The aftermath of the mortgage and housing crisis is not only affecting past homeowners, it looks as though a variety of mortgage servicers will be paying a hefty price for their behavior as well. Currently, there are thirteen mortgage servicers who have been ordered to pay a grand total of $9.3 billion dollars in order to settle a variety of complaints that focus on mortgage processing methods, as well as unfair foreclosure processing methods.
On Thursday, the Office of the Comptroller of the Currency, along with the Federal Reserve announced the final settlement amount as amendments to enforcement actions against the thirteen responsible mortgage servicers. The mortgage servicers held responsible are Wells Fargo, JP Morgan Chase, Morgan Stanley, PNC, Sun Trust, U.S. Bank, Aurora, Bank of America, Goldman Sachs, Met Life Bank, Sovereign, HSBC, and Citibank.
The OCC and the Fed states that the grand total includes $5.7 billion in loan modifications and deficiency judgment forgiveness, and $3.6 billion in cash payments.
Banks Practiced Unfair Foreclosure Methods
The thirteen mortgage banks practiced improper and unfair foreclosure methods from 2009-2010. Practices included robotic signatures or foreclosure documents and forwarding said documents to the court system without an actual agent going over them. These practices were investigated thoroughly, and the end result is a national settlement throughout the 50 states, engineered by the Attorney General.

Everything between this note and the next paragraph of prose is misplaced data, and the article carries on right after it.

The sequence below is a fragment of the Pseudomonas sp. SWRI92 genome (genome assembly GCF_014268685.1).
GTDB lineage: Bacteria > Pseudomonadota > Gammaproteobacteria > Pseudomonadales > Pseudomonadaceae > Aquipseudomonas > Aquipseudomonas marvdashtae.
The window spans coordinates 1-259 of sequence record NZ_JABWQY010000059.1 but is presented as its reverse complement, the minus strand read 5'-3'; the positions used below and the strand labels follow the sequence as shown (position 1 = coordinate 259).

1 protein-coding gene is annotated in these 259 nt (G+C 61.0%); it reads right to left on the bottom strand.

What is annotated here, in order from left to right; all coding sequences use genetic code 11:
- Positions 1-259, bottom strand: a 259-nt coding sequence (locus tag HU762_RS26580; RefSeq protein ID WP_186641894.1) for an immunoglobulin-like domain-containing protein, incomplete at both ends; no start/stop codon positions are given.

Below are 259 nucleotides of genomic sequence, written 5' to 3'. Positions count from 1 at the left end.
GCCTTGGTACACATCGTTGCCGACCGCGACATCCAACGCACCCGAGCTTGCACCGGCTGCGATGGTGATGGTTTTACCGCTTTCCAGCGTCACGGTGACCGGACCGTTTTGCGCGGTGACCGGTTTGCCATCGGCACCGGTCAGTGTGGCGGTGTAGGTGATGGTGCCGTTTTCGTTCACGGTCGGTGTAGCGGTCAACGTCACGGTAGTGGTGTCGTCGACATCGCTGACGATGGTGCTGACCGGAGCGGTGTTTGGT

Robotic signatures at one point in time were quite common in the debt collection industry. A robo-signature would sign off on a complaint, allowing the courts to send out a legal summons to the debtor. The debtor would only have so much time to respond to the complaint, often resulting in default judgments in favor of the debt collector, who in actuality never even read the complaint. While the Fair Debt Practices regulations have definitely helped to minimize these practices, there are still debt collectors that engage in these types of practices.
Anyone that worked with one of these thirteen mortgage servicers who had their home in any stage of foreclosure between 2009 and 2010 will be included in the settlement amendments. Currently, the total number of eligible borrowers is 4.2 million.
By the end of this month, Rust Consulting Inc. of Minneapolis plans on contacting all affected borrowers. The agency specializes in class action settlement distributing, and will be dividing up the settlement in various amounts. Certain borrowers are entitled to a few hundred dollars in settlement funds, while others are entitled to larger amounts, the highest being $125,000.
Affected Borrowers Who Where Foreclosed On Between 2009-20010
All borrowers involved in the settlement do not need to take any action in order to receive their settlement payment. Additionally, borrowers do not need to sign any type of waiver that forfeits any pending legal claims that are currently in progress against their mortgage servicer in order to obtain payment in the settlement. Any borrowers in need of more information can contact Rust Consulting at 1-888-952-9105.
Federal regulators have stated that the $5.7 billion in assistance is to be used in the undertaking of loss mitigation efforts that are primarily focused on the prevention of home foreclosure.
First preferences will be given to specific practices that are designed to help borrowers stay in their homes, as these home preservation actions are both affordable and realistic for home owners.
GMAC Mortgage, One West and Ever Bank are yet to enter agreements with the regulators, and their foreclosure review process is ongoing. All three institutions oversaw 457,000 mortgages during a stage of foreclosure during 2009 and 2010. The federal regulators currently expect that the reviews will be completed over 2014.